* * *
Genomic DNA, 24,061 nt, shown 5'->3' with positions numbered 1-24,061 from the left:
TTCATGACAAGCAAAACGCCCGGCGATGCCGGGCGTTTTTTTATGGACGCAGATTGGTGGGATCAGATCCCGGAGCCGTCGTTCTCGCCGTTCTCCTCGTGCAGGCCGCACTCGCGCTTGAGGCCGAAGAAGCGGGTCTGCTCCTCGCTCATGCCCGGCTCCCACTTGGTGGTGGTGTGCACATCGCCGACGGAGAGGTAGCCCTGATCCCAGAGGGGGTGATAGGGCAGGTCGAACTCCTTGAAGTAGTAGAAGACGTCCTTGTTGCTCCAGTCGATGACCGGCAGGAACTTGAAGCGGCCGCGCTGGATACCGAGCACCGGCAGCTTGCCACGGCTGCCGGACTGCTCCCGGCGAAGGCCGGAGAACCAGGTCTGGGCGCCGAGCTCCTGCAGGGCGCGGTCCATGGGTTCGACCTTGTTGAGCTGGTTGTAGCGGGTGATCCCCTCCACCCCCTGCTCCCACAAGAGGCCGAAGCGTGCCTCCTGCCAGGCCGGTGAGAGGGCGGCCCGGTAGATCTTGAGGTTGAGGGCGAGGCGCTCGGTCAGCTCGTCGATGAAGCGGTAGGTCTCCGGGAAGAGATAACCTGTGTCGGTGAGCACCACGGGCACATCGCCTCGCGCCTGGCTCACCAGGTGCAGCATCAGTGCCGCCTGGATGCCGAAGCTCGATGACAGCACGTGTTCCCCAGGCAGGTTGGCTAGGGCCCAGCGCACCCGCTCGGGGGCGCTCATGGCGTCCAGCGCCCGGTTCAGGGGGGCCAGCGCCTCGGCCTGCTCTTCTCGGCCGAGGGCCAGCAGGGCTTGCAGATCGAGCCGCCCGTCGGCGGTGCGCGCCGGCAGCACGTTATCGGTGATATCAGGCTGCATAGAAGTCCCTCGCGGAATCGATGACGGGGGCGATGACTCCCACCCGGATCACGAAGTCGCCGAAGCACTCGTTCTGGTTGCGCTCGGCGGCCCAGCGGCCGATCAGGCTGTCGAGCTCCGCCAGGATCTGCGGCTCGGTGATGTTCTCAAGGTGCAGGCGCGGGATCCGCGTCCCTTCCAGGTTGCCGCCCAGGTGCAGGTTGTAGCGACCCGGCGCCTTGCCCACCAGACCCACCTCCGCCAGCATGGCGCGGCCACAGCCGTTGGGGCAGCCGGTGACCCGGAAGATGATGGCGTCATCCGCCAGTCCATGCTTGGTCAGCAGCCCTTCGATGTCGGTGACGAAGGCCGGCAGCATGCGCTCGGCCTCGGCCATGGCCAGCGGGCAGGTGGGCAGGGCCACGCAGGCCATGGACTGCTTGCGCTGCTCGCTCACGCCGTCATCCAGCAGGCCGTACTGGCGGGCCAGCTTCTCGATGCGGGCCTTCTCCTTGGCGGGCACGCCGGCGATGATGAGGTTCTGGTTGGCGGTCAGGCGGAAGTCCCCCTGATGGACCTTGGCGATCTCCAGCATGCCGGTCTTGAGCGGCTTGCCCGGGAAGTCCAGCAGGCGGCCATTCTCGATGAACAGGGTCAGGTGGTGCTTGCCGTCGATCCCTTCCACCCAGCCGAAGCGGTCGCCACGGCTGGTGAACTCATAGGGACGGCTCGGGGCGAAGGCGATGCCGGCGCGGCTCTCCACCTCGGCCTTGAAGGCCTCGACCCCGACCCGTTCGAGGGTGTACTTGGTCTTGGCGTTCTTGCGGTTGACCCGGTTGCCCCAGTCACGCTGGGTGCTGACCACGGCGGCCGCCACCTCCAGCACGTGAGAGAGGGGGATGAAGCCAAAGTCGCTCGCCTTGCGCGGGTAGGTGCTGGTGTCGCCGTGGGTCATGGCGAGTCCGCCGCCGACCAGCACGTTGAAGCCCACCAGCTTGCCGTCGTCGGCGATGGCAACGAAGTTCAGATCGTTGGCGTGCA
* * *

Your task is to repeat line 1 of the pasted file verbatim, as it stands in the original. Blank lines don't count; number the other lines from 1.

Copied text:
Genomic DNA, 24,061 nt, shown 5'->3' with positions numbered 1-24,061 from the left: